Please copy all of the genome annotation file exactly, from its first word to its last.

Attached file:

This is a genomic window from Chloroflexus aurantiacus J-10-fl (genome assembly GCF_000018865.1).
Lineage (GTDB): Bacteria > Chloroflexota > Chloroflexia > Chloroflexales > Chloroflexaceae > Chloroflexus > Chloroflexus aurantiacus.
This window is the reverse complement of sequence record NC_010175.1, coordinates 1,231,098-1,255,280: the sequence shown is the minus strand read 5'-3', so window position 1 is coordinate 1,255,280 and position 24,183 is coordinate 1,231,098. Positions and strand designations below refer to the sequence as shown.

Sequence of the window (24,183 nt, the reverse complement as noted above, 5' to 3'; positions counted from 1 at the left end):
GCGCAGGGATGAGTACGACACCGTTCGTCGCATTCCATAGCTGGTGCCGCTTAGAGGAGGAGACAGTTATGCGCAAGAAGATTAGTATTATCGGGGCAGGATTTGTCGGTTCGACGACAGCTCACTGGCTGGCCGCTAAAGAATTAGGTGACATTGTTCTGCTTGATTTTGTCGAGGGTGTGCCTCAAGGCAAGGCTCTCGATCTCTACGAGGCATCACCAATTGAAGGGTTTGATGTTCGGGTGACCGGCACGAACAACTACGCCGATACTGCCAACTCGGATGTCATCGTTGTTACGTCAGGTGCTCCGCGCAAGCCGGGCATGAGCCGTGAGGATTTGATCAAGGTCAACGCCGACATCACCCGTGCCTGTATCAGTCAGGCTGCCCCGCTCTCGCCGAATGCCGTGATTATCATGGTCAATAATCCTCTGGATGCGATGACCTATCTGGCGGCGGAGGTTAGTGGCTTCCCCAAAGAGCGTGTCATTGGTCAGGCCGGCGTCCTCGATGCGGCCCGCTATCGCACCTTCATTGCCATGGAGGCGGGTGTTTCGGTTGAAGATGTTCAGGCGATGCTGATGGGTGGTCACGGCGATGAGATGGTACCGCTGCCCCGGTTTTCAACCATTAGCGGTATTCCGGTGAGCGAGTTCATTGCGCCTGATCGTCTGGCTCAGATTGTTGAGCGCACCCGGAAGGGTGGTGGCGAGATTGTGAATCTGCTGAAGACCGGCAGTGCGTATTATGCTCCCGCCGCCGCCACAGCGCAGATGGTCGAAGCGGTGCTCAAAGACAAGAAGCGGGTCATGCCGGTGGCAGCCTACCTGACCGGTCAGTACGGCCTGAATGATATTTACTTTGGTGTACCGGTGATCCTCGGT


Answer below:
This is a genomic window from Chloroflexus aurantiacus J-10-fl (genome assembly GCF_000018865.1).
Lineage (GTDB): Bacteria > Chloroflexota > Chloroflexia > Chloroflexales > Chloroflexaceae > Chloroflexus > Chloroflexus aurantiacus.
This window is the reverse complement of sequence record NC_010175.1, coordinates 1,231,098-1,255,280: the sequence shown is the minus strand read 5'-3', so window position 1 is coordinate 1,255,280 and position 24,183 is coordinate 1,231,098. Positions and strand designations below refer to the sequence as shown.

Sequence of the window (24,183 nt, the reverse complement as noted above, 5' to 3'; positions counted from 1 at the left end):
GCGCAGGGATGAGTACGACACCGTTCGTCGCATTCCATAGCTGGTGCCGCTTAGAGGAGGAGACAGTTATGCGCAAGAAGATTAGTATTATCGGGGCAGGATTTGTCGGTTCGACGACAGCTCACTGGCTGGCCGCTAAAGAATTAGGTGACATTGTTCTGCTTGATTTTGTCGAGGGTGTGCCTCAAGGCAAGGCTCTCGATCTCTACGAGGCATCACCAATTGAAGGGTTTGATGTTCGGGTGACCGGCACGAACAACTACGCCGATACTGCCAACTCGGATGTCATCGTTGTTACGTCAGGTGCTCCGCGCAAGCCGGGCATGAGCCGTGAGGATTTGATCAAGGTCAACGCCGACATCACCCGTGCCTGTATCAGTCAGGCTGCCCCGCTCTCGCCGAATGCCGTGATTATCATGGTCAATAATCCTCTGGATGCGATGACCTATCTGGCGGCGGAGGTTAGTGGCTTCCCCAAAGAGCGTGTCATTGGTCAGGCCGGCGTCCTCGATGCGGCCCGCTATCGCACCTTCATTGCCATGGAGGCGGGTGTTTCGGTTGAAGATGTTCAGGCGATGCTGATGGGTGGTCACGGCGATGAGATGGTACCGCTGCCCCGGTTTTCAACCATTAGCGGTATTCCGGTGAGCGAGTTCATTGCGCCTGATCGTCTGGCTCAGATTGTTGAGCGCACCCGGAAGGGTGGTGGCGAGATTGTGAATCTGCTGAAGACCGGCAGTGCGTATTATGCTCCCGCCGCCGCCACAGCGCAGATGGTCGAAGCGGTGCTCAAAGACAAGAAGCGGGTCATGCCGGTGGCAGCCTACCTGACCGGTCAGTACGGCCTGAATGATATTTACTTTGGTGTACCGGTGATCCTCGGT